Bill of Lading is a valuation, which identifies the ownership of goods and cargo in general, which have not yet been loaded into means of transport. The bill of lading is generally a loading document freight/cargo to be shipped and charter contract, especially when it has not been drafted charter party. In our case, we will deal with the case of the bill of lading in the shipping market and not generally in the transport world, which is issued according to the terms of the charter party. It is important to note that the bill of lading must contain some specific documents to be considered correct and valid. Originally, the document should indicate the name of the purchaser, charterer and consignee, as well as his name masters and insignia of the means of transport (name of the ship, the port of registry and flagship). Additionally, the place of loading and destination should be precisely defined as goods/loads. This contract should also include distinctive signs of the things loaded, their general condition, and the number parcels or pieces or the quantity by weight of the goods transported (bulk load). At the same time, the fare agreements should be mentioned, namely the amount of the fare, the waiting time (shipment), the way and the time of payment, etc. Finally, the date of issue may not be shown on the securities. The bill of lading shall be issued by the master of the vessel after its completion loading of goods/ loads. This time is set to protect it and the security of the various transactions associated with the bill of lading, because it does a credit title transferred by simple endorsement or assignment, and for avoidance uncertainty as to whether the goods /cargoes were eventually loaded. Therefore, the date of issue is also the date of completion of the shipment. Although the master issues the bill of lading, the charterer is the one he chooses how to issue the bill of lading. There are two ways to issue. The first is the nominal bill of lading which is issued in the name of a certain person (natural or legal) and shall be transferred by assignment, by the provisions of the Civil Code. The receipt of the goods transported can only be made by the person whose name is referred to it or acquired it. The other case is that of ‘bill of lading’ which is transferred by endorsement and receipt of the goods after the end of the transaction of loading is performed by both the person mentioned in it and the person who is with me endorsement as indicated by this.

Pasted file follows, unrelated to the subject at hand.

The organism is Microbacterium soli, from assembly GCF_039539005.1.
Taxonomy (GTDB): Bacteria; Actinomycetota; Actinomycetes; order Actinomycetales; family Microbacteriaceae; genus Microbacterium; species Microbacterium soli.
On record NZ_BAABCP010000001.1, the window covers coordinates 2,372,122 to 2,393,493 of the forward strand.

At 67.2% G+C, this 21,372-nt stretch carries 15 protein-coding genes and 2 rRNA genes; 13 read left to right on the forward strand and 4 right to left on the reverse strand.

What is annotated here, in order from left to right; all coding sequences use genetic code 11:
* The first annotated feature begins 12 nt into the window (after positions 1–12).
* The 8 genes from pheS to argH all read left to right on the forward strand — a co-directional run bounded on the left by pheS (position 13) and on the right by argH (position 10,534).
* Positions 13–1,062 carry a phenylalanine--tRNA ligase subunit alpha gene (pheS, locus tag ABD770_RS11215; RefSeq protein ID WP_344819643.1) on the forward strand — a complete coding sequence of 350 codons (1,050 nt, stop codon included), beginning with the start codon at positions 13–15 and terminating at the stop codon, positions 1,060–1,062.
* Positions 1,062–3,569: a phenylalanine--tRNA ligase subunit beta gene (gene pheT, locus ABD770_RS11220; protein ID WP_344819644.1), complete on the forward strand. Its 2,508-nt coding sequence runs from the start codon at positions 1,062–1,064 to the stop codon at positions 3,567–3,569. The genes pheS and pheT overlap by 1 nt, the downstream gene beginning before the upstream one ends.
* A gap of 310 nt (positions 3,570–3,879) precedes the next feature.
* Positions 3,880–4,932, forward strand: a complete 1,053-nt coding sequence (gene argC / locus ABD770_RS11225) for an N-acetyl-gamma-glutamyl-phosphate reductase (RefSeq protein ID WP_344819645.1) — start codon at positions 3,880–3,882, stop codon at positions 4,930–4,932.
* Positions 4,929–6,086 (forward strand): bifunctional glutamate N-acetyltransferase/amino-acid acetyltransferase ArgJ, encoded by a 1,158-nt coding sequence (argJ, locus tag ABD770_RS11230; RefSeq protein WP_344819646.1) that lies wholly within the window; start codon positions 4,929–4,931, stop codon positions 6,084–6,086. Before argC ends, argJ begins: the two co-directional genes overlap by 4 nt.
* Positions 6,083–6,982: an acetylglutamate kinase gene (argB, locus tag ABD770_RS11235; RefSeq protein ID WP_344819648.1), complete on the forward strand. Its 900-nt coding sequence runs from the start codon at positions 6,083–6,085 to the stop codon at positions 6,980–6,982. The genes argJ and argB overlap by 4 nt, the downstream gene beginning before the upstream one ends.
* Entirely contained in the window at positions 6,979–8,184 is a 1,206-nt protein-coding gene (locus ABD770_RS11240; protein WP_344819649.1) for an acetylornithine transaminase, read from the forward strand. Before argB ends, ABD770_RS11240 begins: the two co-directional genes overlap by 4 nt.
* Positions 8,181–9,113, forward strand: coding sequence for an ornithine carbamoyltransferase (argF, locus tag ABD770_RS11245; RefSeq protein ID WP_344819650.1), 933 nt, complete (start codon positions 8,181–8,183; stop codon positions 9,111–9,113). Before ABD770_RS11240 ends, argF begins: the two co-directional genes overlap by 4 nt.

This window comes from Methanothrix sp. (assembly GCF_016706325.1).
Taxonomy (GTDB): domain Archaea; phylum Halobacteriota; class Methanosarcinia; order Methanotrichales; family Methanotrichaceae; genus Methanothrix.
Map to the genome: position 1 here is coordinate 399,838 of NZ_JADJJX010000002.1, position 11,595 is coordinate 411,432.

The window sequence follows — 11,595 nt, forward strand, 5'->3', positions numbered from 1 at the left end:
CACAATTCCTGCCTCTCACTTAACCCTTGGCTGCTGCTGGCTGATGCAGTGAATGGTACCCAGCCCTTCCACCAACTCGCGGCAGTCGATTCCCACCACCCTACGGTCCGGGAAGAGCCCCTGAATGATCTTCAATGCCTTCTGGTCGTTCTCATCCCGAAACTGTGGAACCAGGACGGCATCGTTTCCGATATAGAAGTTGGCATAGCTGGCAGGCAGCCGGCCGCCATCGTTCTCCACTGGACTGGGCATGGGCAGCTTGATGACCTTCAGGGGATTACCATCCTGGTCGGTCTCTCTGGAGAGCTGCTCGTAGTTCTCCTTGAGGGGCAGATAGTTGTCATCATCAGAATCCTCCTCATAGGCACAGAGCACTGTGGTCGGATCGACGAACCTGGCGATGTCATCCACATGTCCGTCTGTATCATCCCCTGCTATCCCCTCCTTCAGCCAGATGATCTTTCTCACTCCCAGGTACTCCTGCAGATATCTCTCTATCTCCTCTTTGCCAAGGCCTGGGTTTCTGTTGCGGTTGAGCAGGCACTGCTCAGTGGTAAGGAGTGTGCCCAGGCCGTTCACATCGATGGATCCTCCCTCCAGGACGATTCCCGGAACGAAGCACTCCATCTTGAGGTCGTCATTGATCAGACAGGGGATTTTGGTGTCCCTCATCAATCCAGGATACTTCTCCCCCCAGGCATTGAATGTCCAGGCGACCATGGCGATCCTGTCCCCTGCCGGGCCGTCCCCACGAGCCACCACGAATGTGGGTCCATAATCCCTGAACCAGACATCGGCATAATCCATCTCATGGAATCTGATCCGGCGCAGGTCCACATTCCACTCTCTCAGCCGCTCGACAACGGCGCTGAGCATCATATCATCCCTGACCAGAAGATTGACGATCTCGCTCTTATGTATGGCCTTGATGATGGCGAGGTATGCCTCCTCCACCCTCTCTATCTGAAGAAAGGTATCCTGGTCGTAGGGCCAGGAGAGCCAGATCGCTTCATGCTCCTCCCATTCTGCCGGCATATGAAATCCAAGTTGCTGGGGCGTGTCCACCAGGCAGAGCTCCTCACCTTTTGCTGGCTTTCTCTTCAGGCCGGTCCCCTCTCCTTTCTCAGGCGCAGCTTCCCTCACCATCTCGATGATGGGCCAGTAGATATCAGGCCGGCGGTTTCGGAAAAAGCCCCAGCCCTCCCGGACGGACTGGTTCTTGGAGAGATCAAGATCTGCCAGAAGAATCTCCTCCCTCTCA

The impact of developments in IT on marketing management has been profound. This impact is particularly pronounced in the area of logistics with IT acting as an enabling factor in more effective logistics management. Several major trends are having an impact on the use of IT in logistics. Integration and flexibility are important. Advance transaction processing systems which enable management to monitor inventory at all locations throughout the organization are commonplace. The level of flexibility and sophistication in software is continually being enhanced, enabling organizations to manage the whole supply chain system to give them a competitive advantage. It is a fact that developments such as Electronic Data Interchange (EDI) where customers and suppliers interact through an on-line system to conduct transactions. EDI is not a new concept, but increasingly the emphasis on the way it is being used is moving from one-off tactical benefits to strategic benefits i.e. Its use for developing closer supply chain relationships. Suppliers and customers are now able to work more closely for mutual benefit by coordinating integration. A series of developments in IT has enabled a paperless supply chain. The IT hardware is small, fast and cheap enabling it to be implemented in parts of the logistics process that were previously never considered because of space and cost considerations, e.g. the use of hand-held bar code scanners. Various developments such as point of sale terminals, satellite tracking, electronic funds transfer and EDI systems have resulted in substantial gains in logistical efficiency. Another area of IT development that has affected logistics is developments in mobile communications. The growth of cellular technology-based mobile voice communications and developments in digital service providers offer the possibility of voice and data services, and more one-to-one contact has led to better client-supplier relationships. Developments in computing power and software systems. The trend in logistics planning has been to minimize the levels of stock held. One of the problems for Internet marketers is that although it is easy to place an order, many sometimes fail to deliver. Internet supply requires holding larger stocks than would be considered ‘normal’ in conventional channel systems. However, it has beneficial effects on managing logistics. Effective supply chain management requires good communication between channel members and from the extent to which the Internet facilitates this we see advantages that accrue through the application of Internet technology to logistics have enabled marketers to cope with the complexities of managing interactions and trade-offs.